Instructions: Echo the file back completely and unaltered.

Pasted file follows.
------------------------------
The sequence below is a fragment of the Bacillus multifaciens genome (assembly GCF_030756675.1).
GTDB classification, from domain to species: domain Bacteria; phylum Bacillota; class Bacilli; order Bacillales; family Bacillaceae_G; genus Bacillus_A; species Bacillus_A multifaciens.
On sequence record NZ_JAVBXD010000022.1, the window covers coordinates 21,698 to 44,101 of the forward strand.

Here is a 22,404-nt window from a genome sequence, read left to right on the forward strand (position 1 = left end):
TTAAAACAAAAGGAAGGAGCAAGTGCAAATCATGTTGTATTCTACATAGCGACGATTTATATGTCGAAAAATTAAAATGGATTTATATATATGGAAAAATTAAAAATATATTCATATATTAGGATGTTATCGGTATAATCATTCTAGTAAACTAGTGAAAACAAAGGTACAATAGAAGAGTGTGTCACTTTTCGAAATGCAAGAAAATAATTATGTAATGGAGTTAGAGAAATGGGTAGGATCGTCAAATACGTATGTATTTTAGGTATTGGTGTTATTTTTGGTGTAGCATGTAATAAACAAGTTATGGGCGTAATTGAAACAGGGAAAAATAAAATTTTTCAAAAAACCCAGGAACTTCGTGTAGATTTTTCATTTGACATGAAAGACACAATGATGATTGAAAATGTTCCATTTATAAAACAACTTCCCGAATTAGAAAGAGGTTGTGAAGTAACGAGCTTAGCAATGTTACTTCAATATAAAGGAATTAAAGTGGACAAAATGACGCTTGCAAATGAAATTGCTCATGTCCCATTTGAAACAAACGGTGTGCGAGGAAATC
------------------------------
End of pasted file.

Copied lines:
The sequence below is a fragment of the Bacillus multifaciens genome (assembly GCF_030756675.1).
GTDB classification, from domain to species: domain Bacteria; phylum Bacillota; class Bacilli; order Bacillales; family Bacillaceae_G; genus Bacillus_A; species Bacillus_A multifaciens.
On sequence record NZ_JAVBXD010000022.1, the window covers coordinates 21,698 to 44,101 of the forward strand.

Here is a 22,404-nt window from a genome sequence, read left to right on the forward strand (position 1 = left end):
TTAAAACAAAAGGAAGGAGCAAGTGCAAATCATGTTGTATTCTACATAGCGACGATTTATATGTCGAAAAATTAAAATGGATTTATATATATGGAAAAATTAAAAATATATTCATATATTAGGATGTTATCGGTATAATCATTCTAGTAAACTAGTGAAAACAAAGGTACAATAGAAGAGTGTGTCACTTTTCGAAATGCAAGAAAATAATTATGTAATGGAGTTAGAGAAATGGGTAGGATCGTCAAATACGTATGTATTTTAGGTATTGGTGTTATTTTTGGTGTAGCATGTAATAAACAAGTTATGGGCGTAATTGAAACAGGGAAAAATAAAATTTTTCAAAAAACCCAGGAACTTCGTGTAGATTTTTCATTTGACATGAAAGACACAATGATGATTGAAAATGTTCCATTTATAAAACAACTTCCCGAATTAGAAAGAGGTTGTGAAGTAACGAGCTTAGCAATGTTACTTCAATATAAAGGAATTAAAGTGGACAAAATGACGCTTGCAAATGAAATTGCTCATGTCCCATTTGAAACAAACGGTGTGCGAGGAAATC